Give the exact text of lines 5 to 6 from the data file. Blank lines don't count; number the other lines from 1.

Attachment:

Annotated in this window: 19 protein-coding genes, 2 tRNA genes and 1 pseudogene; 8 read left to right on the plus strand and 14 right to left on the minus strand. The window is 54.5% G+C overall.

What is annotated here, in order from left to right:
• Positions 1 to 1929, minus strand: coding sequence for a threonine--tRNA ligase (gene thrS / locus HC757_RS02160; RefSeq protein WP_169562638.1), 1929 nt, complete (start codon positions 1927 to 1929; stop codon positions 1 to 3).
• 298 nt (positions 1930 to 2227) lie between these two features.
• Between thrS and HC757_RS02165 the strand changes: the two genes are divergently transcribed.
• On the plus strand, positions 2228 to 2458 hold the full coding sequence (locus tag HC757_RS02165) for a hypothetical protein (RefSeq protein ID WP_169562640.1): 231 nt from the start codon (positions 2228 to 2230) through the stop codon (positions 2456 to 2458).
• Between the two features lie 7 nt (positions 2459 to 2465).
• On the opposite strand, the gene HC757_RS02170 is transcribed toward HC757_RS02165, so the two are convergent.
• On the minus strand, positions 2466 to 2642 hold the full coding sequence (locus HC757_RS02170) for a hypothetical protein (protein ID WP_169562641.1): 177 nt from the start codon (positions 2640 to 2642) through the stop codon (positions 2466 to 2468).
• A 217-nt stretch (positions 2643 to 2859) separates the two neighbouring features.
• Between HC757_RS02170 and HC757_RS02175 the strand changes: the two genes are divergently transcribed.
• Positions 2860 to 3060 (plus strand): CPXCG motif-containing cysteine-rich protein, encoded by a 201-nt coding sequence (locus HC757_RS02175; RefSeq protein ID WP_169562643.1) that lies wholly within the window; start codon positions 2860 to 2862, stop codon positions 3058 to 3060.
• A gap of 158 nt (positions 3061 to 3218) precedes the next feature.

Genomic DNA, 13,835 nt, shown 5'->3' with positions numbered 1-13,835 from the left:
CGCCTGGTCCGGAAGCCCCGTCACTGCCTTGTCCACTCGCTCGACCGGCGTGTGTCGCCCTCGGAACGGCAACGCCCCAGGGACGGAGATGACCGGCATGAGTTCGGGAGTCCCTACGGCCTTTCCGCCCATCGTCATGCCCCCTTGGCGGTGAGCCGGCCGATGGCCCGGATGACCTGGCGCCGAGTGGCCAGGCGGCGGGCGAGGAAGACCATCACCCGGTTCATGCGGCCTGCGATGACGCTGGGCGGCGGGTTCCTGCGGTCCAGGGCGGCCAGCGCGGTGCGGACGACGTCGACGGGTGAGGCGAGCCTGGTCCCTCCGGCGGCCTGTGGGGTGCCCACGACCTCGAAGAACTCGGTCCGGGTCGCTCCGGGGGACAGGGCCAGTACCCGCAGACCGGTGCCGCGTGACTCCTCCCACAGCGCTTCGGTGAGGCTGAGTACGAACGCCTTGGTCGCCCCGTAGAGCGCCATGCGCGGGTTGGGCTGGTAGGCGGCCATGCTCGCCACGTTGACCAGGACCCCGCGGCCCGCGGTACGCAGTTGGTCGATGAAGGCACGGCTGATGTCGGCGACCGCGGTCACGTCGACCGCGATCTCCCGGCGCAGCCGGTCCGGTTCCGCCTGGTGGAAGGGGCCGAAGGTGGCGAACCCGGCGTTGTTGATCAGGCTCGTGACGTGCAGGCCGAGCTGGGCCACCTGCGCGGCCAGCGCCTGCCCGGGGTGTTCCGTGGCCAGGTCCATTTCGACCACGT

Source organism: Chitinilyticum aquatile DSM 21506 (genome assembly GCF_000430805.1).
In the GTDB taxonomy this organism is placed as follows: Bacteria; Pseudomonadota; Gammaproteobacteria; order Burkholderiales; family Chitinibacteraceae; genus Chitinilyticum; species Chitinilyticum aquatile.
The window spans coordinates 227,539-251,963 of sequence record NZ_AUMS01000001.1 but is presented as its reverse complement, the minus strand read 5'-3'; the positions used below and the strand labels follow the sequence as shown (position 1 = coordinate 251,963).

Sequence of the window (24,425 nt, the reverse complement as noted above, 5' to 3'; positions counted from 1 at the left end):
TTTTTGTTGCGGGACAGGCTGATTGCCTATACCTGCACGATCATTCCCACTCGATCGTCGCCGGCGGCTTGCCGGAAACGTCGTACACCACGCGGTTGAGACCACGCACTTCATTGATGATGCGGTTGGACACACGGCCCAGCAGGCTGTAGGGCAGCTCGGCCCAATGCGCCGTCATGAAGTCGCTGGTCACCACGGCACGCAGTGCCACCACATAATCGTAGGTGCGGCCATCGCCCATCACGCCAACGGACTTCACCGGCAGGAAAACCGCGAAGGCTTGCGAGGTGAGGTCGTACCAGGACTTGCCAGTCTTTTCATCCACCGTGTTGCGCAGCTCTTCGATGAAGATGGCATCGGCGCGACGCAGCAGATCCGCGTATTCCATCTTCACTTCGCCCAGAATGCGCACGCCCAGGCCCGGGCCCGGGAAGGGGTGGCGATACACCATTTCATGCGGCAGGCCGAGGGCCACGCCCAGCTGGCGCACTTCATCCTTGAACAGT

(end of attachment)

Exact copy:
• Between thrS and HC757_RS02165 the strand changes: the two genes are divergently transcribed.
• On the plus strand, positions 2228 to 2458 hold the full coding sequence (locus tag HC757_RS02165) for a hypothetical protein (RefSeq protein ID WP_169562640.1): 231 nt from the start codon (positions 2228 to 2230) through the stop codon (positions 2456 to 2458).